Preeclampsia is a pregnancy condition that can lead to serious, and sometimes fatal, complications for women and their babies. Here’s what you should know about it.
What is preeclampsia?
Preeclampsia is a condition that causes a sudden rise in blood pressure during pregnancy. It can also lead to clotting issues that may affect organs, such as the liver and kidneys.
The condition, which affects around one in 25 women, is the most common complication to occur during pregnancy. It usually develops during the second half of pregnancy (from 20 weeks) or soon after the baby is delivered.
According to the Preeclampsia Foundation, the rate of preeclampsia is 60 per cent higher in Black women than in white women.
What are the symptoms of preeclampsia?
Early signs of preeclampsia include having high blood pressure and protein in your urine. Other signs and symptoms may include severe headache, vision problems, pain in the upper belly, shortness of breath, nausea and vomiting.
If unrecognised or untreated, preeclampsia can be extremely dangerous for both the mother and baby, says Dr Lisa Stradiotto, consultant in gynaecology and reproductive medicine at Apricity Fertility.
However, most cases are diagnosed early at routine antenatal screening appointments.
What causes preeclampsia?
The exact cause of preeclampsia likely involves several factors. Experts believe it begins in the placenta. Early in a pregnancy, new blood vessels develop and evolve to supply oxygen and nutrients to the placenta.
In women with preeclampsia, these blood vessels do not seem to develop or work properly. Problems with how well blood circulates in the placenta may lead to the irregular regulation of blood pressure in the mother.
How is preeclampsia treated?
Women who are diagnosed with preeclampsia should be referred for an assessment by a specialist, usually in hospital where they will be monitored closely to determine how severe the condition is and whether a hospital stay is needed.
According to the NHS website, the only way to cure preeclampsia is to deliver the baby. This will normally be at around 37 to 38 weeks of pregnancy, but it may be earlier in more severe cases.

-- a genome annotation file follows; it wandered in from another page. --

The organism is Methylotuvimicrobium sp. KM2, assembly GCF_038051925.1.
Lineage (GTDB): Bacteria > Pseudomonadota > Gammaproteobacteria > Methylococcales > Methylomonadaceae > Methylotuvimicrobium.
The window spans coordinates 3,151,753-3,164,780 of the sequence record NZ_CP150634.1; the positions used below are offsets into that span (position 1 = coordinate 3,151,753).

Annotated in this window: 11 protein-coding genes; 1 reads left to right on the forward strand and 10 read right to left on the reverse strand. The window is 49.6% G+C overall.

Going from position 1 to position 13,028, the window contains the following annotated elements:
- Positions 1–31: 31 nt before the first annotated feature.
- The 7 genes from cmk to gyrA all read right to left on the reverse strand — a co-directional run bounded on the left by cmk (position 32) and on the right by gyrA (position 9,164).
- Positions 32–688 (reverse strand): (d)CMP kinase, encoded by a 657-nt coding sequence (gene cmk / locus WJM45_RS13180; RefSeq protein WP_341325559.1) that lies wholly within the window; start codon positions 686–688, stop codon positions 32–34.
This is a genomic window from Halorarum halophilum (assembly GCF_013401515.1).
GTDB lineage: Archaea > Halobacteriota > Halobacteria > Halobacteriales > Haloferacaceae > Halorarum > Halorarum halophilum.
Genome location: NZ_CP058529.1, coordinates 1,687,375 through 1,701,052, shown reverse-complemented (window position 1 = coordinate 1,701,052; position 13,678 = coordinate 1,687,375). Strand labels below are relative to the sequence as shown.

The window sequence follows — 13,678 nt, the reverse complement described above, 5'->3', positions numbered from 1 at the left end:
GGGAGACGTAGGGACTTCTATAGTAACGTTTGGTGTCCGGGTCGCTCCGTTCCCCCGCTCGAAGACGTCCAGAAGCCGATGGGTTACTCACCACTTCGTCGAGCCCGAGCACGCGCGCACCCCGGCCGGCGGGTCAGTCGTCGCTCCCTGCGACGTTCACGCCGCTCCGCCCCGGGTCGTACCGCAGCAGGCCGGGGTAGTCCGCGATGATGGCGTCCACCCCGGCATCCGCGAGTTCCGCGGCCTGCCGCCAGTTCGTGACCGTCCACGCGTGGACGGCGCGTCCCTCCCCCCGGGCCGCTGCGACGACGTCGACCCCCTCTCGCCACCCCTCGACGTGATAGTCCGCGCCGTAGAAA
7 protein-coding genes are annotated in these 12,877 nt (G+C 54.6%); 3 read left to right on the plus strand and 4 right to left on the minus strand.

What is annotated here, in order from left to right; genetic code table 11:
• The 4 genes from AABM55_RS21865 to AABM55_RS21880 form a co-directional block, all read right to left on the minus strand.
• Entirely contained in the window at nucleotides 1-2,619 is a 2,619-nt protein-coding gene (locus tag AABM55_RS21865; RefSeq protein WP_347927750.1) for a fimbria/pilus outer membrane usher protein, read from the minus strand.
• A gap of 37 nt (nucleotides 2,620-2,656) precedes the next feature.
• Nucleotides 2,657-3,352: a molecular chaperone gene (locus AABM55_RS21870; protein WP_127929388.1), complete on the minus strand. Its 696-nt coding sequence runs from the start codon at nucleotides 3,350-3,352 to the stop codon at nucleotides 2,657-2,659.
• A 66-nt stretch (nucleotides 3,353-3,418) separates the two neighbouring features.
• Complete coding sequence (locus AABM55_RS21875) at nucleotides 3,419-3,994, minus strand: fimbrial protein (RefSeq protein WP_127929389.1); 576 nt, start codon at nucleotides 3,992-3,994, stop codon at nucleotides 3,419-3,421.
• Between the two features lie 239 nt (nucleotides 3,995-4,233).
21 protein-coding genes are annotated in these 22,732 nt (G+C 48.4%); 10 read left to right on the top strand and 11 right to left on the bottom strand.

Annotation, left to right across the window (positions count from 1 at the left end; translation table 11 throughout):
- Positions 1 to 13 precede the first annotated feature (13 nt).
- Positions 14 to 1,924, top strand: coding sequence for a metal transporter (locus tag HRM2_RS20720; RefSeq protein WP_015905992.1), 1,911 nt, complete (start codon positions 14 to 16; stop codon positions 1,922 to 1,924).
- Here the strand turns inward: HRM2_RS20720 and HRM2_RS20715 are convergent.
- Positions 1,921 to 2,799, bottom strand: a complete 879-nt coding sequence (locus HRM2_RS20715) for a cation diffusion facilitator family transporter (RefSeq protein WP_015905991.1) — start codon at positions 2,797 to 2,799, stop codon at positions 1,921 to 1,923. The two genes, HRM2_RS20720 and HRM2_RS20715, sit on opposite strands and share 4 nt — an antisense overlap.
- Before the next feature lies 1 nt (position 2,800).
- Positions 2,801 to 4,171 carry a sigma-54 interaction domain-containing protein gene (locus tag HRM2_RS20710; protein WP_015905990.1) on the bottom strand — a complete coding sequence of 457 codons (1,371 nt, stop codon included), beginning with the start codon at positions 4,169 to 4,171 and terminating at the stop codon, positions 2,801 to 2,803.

What are the risk factors?
Conditions that are linked to a higher risk of preeclampsia include:
- Preeclampsia in a previous pregnancy
- Being pregnant with more than one baby
- Chronic high blood pressure
- Type 1 or type 2 diabetes before pregnancy
- Kidney disease
- Autoimmune disorders
- Use of in vitro fertilisation (IVF)
Can preeclampsia run in families?
Preeclampsia is known to run in families, and also to affect certain ethnic groups more than others, says Dr Stradiotto.
“There is also an increased risk of recurrence for future pregnancies in those who have had preeclampsia in previous pregnancies. Thus the myth, that preeclampsia only happens in ‘first-time’ pregnancies, is false,” she explains.
What are the common misconceptions around preeclampsia?
There are many myths around preeclampsia. Dr Lorraine Muluka, OB/GYN and CEO of Malaica, says some of the most common misconceptions she has encountered is that only older women with pre-existing health issues are at risk and that preeclampsia will always present with noticeable symptoms.
“While there are indeed signs and symptoms, some women develop the condition without exhibiting any symptoms,” Muluka explains.
“Moreover, it can affect women in any of their pregnancies, with the first pregnancy actually posing a higher risk. Regular monitoring during antenatal clinics is crucial for early detection and management. Postnatal care is also vital as pre-eclampsia can develop within the first six weeks after childbirth.”
Femtech must acknowledge the risk of perpetuating medical racism, say campaigners
Campaigners have warned that health tools could overlook women from marginalised communities
Femtech must acknowledge the risk of perpetuating medical racism, campaigners have warned, amid concern that the sector could perpetuate long-standing racial inequities.
But as excitement grows, campaigners have warned that these powerful tools could overlook women from marginalised communities and perpetuate long-standing racial inequities in how care is delivered.
“Any technology meant to help people track and improve women’s health outcomes must be inclusive and anti-racist,” Dr Regina Davis Moss, president and CEO of In Our Own Voice, told Femtech World.
“Black women have historically been disregarded, overlooked and undermined by the medical technology industry. It is past time for our interests and needs to be prioritised in clinical trials and other forms of scientific research.
“Femtech companies must ensure that their research and clinical trials equitably involve communities of all backgrounds.”
Around 2,000 femtech companies and apps have sprung up in the last decade to address women’s needs, including tracking apps, fertility solutions and menopause platforms.
These new tools are often built using machine learning, a subset of AI where algorithms are trained to find patterns in large data sets like billing information and test results.